Surviving the Devil Drivers

Okay, maybe they aren't devils but you should steer clear of the mistakes drivers can make

Surviving on a motorcycle in sea of cars
Being a motorcyclist among drivers can be dangerous so stay safe from the red-light runners, stop-sign runners, or those drivers who cross the line—literally.Illustration by John Breakey

If you ever watch those “America’s Most Bone-Splintering Police Chases” shows, you may sometimes ponder, as I do, about what might happen to a motorcyclist who finds himself in the path of one of these psychopaths. When a chase ends because a looney-tune scorches through a red light and T-bones a soccer mom in her SUV, I cringe at the thought that it could have been her husband on his Virago.

It doesn’t have to be a fleeing felon who punches your ticket. According to an article I read recently, the kinds of accidents where one party displays a blatant disregard for the safety of other drivers or an apparent unawareness of basic traffic rules are on the rise. Motorcyclists love to talk about drivers who turn left in front of us, but there are three other situations that can be just as deadly.

Red Light Runners
The most common type of reckless neglect for traffic requirements and the safety of others comes from those who run red lights. Maybe they are testing their luck, talking on cell phones, or blinded by glare, but a growing number of drivers are killing others by running red lights. Certainly some do it knowingly. I have observed that many drivers, who enter an intersection just after the light turns red against them, get on the throttle just after the light changes, perhaps believing that less time in the intersection reduces the chance of an accident or observation by law-enforcement. Because Red Light Roulette is becoming more popular and the results are so frequently devastating, there is increased enforcement with traffic cameras (which have apparently led to some abuses on the other side like shortening the yellow to create more tickets) and heavy insurance or license-points penalties for this particular transgression.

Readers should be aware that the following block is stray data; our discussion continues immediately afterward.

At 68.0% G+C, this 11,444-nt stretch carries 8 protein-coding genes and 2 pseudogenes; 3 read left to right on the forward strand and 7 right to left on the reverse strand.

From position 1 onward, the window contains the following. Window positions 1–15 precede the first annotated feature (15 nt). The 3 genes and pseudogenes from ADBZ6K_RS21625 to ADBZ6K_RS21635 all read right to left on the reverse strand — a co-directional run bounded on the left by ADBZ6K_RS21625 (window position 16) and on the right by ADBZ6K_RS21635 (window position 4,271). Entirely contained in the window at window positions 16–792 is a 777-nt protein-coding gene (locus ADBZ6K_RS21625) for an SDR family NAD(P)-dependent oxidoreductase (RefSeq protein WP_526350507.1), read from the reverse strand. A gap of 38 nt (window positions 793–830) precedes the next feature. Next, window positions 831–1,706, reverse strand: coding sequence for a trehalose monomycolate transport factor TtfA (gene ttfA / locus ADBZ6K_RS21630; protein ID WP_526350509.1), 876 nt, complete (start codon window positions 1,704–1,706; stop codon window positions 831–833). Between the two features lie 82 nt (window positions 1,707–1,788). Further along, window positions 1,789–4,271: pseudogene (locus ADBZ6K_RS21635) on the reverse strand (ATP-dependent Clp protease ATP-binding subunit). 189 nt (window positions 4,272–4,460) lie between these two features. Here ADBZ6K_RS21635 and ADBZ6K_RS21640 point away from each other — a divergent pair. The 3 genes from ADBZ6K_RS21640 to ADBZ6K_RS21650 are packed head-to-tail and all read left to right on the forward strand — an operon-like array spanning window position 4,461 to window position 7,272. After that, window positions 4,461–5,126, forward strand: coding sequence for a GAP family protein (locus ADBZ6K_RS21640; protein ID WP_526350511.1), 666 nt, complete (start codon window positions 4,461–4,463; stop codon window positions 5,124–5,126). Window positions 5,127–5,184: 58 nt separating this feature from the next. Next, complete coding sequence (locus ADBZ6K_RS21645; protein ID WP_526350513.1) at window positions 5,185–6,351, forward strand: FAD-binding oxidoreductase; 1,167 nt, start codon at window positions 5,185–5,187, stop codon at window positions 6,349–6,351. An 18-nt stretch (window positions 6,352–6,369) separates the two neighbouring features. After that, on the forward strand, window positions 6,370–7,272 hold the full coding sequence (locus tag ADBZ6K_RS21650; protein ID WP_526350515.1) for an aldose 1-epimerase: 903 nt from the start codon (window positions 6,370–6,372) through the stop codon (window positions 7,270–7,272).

Most motorcyclists know or have learned that they should look both ways when they enter an intersection just after a light has turned green in their favor. This has saved me on a few occasions. In one instance, a driver approaching from the left was a substantial distance from the intersection, but coming fast. She may have been focusing on the train rail bed just before the intersection and the bumps it presented. In any event, I saw her coming possibly too fast to stop for the light. She was on the gas almost until the moment that she struck the truck that had been waiting next to me. It started across the intersection a few moments after the light changed. I like to look a distance down the cross street to be sure that there is no one approaching at speed before I go.